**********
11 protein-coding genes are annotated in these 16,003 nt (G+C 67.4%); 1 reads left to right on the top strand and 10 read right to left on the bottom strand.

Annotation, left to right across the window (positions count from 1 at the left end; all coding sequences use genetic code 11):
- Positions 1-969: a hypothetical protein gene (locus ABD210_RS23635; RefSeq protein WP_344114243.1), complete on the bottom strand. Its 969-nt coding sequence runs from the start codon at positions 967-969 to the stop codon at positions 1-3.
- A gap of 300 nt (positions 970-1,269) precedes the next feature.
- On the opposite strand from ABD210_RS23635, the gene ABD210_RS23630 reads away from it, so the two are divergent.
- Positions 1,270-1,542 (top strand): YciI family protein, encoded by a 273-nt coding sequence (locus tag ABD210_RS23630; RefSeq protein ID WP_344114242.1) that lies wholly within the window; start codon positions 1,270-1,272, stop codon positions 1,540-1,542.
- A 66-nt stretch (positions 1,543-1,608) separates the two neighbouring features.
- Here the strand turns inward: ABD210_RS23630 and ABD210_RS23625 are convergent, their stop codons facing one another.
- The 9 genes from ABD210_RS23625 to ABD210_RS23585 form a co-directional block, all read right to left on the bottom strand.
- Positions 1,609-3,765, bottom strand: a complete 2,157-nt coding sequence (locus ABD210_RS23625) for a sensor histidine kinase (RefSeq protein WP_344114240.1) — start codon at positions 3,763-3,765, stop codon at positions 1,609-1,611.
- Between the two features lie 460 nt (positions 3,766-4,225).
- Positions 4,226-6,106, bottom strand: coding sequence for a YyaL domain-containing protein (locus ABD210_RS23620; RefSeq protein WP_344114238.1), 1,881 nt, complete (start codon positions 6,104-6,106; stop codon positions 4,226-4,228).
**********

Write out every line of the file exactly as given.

11 protein-coding genes are annotated in these 16,003 nt (G+C 67.4%); 1 reads left to right on the top strand and 10 read right to left on the bottom strand.

Annotation, left to right across the window (positions count from 1 at the left end; all coding sequences use genetic code 11):
- Positions 1-969: a hypothetical protein gene (locus ABD210_RS23635; RefSeq protein WP_344114243.1), complete on the bottom strand. Its 969-nt coding sequence runs from the start codon at positions 967-969 to the stop codon at positions 1-3.
- A gap of 300 nt (positions 970-1,269) precedes the next feature.
- On the opposite strand from ABD210_RS23635, the gene ABD210_RS23630 reads away from it, so the two are divergent.
- Positions 1,270-1,542 (top strand): YciI family protein, encoded by a 273-nt coding sequence (locus tag ABD210_RS23630; RefSeq protein ID WP_344114242.1) that lies wholly within the window; start codon positions 1,270-1,272, stop codon positions 1,540-1,542.
- A 66-nt stretch (positions 1,543-1,608) separates the two neighbouring features.
- Here the strand turns inward: ABD210_RS23630 and ABD210_RS23625 are convergent, their stop codons facing one another.
- The 9 genes from ABD210_RS23625 to ABD210_RS23585 form a co-directional block, all read right to left on the bottom strand.
- Positions 1,609-3,765, bottom strand: a complete 2,157-nt coding sequence (locus ABD210_RS23625) for a sensor histidine kinase (RefSeq protein WP_344114240.1) — start codon at positions 3,763-3,765, stop codon at positions 1,609-1,611.
- Between the two features lie 460 nt (positions 3,766-4,225).
- Positions 4,226-6,106, bottom strand: coding sequence for a YyaL domain-containing protein (locus ABD210_RS23620; RefSeq protein WP_344114238.1), 1,881 nt, complete (start codon positions 6,104-6,106; stop codon positions 4,226-4,228).